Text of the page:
Between the ages of 13 and 33, the young Ballard suffered the kind
of experience that perhaps only the 20th century could provide. The
child of expat parents in Shanghai, he was interned in a Japanese
prison camp in 1943. Having survived, and even thrived, in some
gruelling conditions, he came home to a country devastated by the war.
Here, in late adolescence, he was packed off to school (where, he
notes, ‘the food was worse’ than in camp), studied medicine at
Cambridge, dropped out, joined the RAF, was stationed in Canada and
married Mary, settling down to family life in Shepperton. He was just
beginning to make a name for himself as a new-wave science fiction
writer, while raising three young children, when Mary died prematurely
abroad, from a savage and inexplicable pneumonia.
That, in summary, is the meat of this autobiography. Vanity is the
curse of successful writers, but Miracles of Life is impressively free
from all forms of show (no name-dropping; no index; scarcely any
photographs). Moreover, what this brief, modest and occasionally
shattering book only glances at is the extraordinary body of work that
has flowed from this remarkable life.
For many readers, Ballard is the author of the controversial novel
Crash (1973), a surreal exploration of sexuality and the motor car. But
before Crash, and before his wife’s death, Ballard’s novels had begun
to shape a unique suburban dystopia. In its time, this vision was
categorised as science fiction. Now we can see it more clearly as
deeper, darker and more prophetic.
To fans of this early work, Miracles of Life will be at once
disappointing and fascinating. The disappointment is intrinsic to
Ballard’s achievement. He has mined this material so often and so
brilliantly in the past that he can hardly have much that’s new to say.
Read the 30-odd pages devoted to Lunghua Camp: remarkable enough, but
not a patch on Empire of the Sun, the bestselling novel that
transformed that experience into art.
Still, there are numerous compensating fascinations. Successful
writers in old age are often reluctant to discuss their inspiration for
fear of betraying the mystery of their art. Ballard, the former medical
student who loved to dissect and has always stood out as an iconoclast,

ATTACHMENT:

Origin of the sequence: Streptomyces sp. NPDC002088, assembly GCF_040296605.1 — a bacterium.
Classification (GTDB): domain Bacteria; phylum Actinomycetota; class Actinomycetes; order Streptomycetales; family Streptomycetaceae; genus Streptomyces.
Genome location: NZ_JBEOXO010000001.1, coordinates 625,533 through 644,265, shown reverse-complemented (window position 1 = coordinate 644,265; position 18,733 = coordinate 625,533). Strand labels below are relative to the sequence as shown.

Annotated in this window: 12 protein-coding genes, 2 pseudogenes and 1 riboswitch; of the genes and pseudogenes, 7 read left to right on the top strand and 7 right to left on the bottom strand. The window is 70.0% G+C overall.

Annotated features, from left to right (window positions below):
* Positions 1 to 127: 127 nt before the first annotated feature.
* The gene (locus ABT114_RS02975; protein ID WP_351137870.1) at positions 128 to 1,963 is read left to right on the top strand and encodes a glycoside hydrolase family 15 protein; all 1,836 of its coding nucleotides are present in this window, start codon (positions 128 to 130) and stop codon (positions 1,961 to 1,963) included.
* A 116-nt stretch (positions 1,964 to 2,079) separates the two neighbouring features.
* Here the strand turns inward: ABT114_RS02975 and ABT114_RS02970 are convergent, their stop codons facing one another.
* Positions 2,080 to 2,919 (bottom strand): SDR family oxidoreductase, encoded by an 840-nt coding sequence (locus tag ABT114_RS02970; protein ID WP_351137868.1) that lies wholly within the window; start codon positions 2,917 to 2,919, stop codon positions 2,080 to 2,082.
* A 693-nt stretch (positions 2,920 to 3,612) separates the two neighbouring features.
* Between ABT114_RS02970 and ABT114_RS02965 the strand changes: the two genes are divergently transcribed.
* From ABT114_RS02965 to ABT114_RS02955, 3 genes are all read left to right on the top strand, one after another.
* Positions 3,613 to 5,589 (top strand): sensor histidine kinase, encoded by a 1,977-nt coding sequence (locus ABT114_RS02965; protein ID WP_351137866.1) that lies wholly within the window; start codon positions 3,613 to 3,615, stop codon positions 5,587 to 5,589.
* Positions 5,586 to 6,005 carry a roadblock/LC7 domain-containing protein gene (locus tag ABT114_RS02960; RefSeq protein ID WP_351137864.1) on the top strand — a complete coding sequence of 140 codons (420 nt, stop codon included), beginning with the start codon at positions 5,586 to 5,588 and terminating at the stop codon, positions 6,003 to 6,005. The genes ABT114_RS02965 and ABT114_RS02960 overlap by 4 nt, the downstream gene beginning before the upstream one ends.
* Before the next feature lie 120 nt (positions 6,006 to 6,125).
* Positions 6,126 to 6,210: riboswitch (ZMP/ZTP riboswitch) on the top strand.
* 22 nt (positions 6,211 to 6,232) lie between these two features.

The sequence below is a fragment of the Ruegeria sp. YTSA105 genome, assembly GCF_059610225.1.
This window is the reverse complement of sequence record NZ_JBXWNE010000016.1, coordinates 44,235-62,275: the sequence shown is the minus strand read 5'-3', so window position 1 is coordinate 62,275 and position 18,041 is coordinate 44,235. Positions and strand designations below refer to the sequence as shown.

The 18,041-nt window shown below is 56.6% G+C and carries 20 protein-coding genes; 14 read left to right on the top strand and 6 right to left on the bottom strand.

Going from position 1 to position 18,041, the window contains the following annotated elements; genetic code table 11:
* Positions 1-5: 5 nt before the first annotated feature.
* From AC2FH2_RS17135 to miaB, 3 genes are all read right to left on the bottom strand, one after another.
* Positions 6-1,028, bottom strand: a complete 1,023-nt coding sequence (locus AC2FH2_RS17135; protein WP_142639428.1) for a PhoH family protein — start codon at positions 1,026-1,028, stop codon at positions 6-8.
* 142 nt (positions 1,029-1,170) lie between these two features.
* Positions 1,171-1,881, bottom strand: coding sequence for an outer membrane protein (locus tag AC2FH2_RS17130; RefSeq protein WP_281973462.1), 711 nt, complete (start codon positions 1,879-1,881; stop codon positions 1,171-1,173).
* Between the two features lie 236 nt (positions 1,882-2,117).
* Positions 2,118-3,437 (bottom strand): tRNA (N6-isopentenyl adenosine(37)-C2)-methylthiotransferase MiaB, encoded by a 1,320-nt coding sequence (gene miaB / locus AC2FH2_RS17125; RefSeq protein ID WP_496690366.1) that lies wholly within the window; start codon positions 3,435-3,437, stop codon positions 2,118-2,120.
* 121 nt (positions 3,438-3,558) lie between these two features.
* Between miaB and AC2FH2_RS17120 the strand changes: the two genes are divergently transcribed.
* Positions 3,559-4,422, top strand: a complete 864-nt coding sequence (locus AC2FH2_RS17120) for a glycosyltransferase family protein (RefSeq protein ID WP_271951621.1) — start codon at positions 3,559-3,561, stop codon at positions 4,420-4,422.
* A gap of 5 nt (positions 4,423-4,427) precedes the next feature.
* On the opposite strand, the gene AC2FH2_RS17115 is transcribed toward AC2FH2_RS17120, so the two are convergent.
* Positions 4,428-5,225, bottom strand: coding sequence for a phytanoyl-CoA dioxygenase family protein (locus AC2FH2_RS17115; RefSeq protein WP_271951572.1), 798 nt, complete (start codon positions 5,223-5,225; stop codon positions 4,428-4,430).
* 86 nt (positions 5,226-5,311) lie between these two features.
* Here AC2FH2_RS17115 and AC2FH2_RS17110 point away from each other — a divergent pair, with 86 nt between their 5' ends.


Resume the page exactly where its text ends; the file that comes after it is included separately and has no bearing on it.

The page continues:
has no trouble with exposing some of his secrets.
Growing up in Shanghai, ‘the wickedest city in the world’, he
admits: ‘I would see something strange and mysterious, but treat it as
normal’, a juvenile manifesto for his surreal imagination. Ballard
writes that his boyhood project was ‘to find the real in all this
make-believe’. But then, as a young man in Attlee’s Britain, he found
himself in ‘a world that was almost too real’. Hence, he says, his
adult determination to treat England, ‘as if it were a strange fiction’.
A few years later, now at King’s College, dissecting cadavers in the
Fifties Cambridge of Crick and Watson, Ballard decides that
‘psychoanalysis and Surrealism were a key to the truth about existence
and the human personality and also a key to myself’.
In the battle to make sense of things, the ‘preposterous society’ of
England was no help. To save himself from ‘the suffocations of English
life’, Ballard seized on the great modernists, ‘Hemingway, Dos Passos,
Kafka, Camus, Joyce and Dostoevsky’. Slowly and painfully, he began to
dissect the pathology of his early life, from Shanghai to Shepperton.
His ‘entire fiction’, he says, explores a psychic terrain that runs
from ‘the threat of nuclear war to the assassination of President
Kennedy, from the death of my wife to the violence that underpinned the
entertainment culture of the last decades of the century’.
There, indeed, is the bank at which Ballard has cashed his literary
cheques. But, because Ballard is never less than ruthlessly honest
about what he sees and feels, Miracles of Life also tells quite another
story, unconscious and inadvertent, perhaps, but finally brave in a way
that elevates it to a level of greatness.
In this book, we discover a little boy who grew up with ‘patriotic
newsreels, suspicious of all British adults’, a nine-year-old steeped
in GA Henty, Dickens and Charles Kingsley, who transcribes pages of
Westward Ho!, and for whom ‘home’ was the England of AA Milne, Just
William and Chums . To this child of the British empire, ‘reality was a
stage set that could be dismantled at any moment’. A lesser character
might have been overwhelmed, but that was no problem for ‘a 12-year-old
who thrived on change’. Shanghai Jim, as he was known in camp, made the
most of internment. It was, he writes, ‘a prison where I found
freedom’. When the war was over, he was the boy who ‘knew that
childhood had passed for good’.
But, of course, it hadn’t. When Ballard began to write, he would be
shaped by his inheritance. ‘At heart,’ he confesses, ‘I was an
old-fashioned storyteller with a lively imagination.’ This, perhaps, is
the key to Ballard, an outcast of empire who found self-expression
scavenging the fertile wasteland of 20th-century modernism. Tellingly,
however, as an Anglo-Saxon narrator, he cannot conceal from his readers
at the end the devastating news that this may be his last book. (via)
Download Torrent- 4 CDs as MP3- 642 mb.